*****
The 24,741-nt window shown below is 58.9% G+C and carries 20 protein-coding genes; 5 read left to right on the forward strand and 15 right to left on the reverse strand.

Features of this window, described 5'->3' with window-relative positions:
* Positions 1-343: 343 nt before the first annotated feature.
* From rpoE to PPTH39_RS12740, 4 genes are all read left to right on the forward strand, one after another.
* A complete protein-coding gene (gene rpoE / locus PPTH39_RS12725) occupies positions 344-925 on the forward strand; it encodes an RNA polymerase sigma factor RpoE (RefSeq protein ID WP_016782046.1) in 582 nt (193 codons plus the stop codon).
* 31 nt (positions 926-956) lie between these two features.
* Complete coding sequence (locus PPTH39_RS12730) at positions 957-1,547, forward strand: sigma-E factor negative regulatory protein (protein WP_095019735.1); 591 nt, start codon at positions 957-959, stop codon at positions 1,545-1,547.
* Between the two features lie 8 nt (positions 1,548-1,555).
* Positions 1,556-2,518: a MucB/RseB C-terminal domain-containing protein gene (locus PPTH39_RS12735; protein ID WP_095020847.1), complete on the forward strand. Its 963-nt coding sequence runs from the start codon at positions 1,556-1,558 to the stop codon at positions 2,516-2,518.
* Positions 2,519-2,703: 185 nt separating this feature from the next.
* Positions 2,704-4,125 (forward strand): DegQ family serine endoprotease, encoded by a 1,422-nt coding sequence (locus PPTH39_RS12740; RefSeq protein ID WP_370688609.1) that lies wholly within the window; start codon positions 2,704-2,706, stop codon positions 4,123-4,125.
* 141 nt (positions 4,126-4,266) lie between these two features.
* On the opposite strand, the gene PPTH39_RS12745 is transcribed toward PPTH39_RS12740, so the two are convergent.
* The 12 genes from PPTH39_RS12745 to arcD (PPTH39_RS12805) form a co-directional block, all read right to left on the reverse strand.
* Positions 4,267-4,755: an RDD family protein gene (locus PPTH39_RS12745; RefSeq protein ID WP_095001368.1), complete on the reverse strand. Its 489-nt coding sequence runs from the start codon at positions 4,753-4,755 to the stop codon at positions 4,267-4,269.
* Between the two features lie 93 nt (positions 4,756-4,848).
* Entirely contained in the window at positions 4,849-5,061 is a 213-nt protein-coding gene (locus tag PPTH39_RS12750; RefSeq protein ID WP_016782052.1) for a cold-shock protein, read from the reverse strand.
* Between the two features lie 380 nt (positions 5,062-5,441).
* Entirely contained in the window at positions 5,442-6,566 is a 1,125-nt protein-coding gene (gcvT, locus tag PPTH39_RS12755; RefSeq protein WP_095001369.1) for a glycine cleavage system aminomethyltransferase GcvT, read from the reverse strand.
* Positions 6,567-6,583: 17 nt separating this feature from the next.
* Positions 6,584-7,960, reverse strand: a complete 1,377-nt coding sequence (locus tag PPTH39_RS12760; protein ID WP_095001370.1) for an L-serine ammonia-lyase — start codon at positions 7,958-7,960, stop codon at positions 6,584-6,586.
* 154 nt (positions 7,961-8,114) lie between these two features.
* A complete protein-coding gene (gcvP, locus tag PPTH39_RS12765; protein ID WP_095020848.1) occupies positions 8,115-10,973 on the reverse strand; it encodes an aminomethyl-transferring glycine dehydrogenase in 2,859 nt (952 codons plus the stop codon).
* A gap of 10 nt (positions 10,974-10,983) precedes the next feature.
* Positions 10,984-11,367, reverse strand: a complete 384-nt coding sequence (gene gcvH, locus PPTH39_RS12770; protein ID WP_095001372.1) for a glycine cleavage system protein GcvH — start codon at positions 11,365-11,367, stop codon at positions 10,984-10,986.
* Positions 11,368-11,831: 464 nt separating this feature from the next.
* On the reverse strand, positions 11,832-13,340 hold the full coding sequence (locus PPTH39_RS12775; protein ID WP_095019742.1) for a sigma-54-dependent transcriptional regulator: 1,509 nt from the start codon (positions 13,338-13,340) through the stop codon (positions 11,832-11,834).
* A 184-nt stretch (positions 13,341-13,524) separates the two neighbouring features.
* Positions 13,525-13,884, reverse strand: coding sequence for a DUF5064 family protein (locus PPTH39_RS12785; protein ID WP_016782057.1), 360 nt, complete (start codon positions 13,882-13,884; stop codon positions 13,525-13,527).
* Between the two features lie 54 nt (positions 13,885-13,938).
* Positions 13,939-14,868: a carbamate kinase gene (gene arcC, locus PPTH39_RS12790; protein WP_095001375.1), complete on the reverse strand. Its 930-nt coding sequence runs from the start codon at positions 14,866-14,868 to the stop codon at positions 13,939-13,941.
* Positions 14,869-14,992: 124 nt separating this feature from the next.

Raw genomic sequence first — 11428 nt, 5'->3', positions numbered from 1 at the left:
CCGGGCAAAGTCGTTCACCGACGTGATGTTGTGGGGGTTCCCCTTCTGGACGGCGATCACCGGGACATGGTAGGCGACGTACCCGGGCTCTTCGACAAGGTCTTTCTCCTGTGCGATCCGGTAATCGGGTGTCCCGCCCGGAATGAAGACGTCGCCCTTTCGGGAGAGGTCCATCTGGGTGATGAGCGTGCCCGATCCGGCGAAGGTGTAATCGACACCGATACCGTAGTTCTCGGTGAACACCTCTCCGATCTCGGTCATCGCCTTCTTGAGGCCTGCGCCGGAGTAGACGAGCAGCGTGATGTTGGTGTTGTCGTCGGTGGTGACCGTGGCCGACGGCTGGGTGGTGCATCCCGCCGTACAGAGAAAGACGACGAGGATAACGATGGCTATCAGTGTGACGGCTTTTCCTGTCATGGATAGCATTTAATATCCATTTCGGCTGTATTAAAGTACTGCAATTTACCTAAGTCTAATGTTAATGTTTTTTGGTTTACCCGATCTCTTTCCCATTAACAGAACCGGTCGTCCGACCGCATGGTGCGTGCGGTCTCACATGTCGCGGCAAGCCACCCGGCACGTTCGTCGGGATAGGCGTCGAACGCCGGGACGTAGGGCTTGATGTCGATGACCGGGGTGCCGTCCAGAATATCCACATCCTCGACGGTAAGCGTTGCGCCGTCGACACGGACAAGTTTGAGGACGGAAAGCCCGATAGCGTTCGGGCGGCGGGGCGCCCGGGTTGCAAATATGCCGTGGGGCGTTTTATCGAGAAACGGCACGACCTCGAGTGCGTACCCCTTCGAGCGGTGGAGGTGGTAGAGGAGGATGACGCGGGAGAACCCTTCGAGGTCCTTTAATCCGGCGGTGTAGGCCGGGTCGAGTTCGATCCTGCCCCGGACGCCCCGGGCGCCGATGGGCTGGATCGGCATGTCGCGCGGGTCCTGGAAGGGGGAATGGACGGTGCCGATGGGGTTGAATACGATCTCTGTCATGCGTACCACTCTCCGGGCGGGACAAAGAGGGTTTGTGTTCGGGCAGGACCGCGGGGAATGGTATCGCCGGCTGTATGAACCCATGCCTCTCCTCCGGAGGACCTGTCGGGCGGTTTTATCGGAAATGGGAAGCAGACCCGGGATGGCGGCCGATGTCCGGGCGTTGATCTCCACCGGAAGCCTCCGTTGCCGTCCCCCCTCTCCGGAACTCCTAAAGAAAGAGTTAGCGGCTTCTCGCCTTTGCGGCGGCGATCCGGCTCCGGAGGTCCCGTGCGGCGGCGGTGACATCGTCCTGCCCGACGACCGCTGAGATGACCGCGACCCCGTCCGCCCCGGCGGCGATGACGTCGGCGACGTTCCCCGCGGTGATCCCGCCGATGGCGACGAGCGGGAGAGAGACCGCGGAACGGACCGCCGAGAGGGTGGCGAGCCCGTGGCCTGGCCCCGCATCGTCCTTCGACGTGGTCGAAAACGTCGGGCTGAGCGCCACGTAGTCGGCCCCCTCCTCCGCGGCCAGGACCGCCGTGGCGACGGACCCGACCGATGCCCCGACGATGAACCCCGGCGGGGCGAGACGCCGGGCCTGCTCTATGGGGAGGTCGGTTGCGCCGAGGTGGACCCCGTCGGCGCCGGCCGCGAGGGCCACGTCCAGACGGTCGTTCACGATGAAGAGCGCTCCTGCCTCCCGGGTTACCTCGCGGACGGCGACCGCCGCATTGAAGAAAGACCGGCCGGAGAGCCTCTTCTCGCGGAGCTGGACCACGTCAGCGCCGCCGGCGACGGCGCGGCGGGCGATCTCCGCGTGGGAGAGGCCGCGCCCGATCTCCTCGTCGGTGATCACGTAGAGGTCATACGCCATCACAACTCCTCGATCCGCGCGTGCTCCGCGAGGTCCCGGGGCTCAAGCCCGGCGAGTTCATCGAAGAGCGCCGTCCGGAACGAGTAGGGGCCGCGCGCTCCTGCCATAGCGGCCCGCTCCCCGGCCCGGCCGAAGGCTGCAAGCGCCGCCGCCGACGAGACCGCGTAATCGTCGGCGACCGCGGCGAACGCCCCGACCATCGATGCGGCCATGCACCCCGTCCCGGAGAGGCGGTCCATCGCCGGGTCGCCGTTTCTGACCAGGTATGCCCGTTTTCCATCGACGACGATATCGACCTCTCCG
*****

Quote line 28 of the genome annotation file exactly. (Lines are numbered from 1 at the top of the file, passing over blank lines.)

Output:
* A 184-nt stretch (positions 13,341-13,524) separates the two neighbouring features.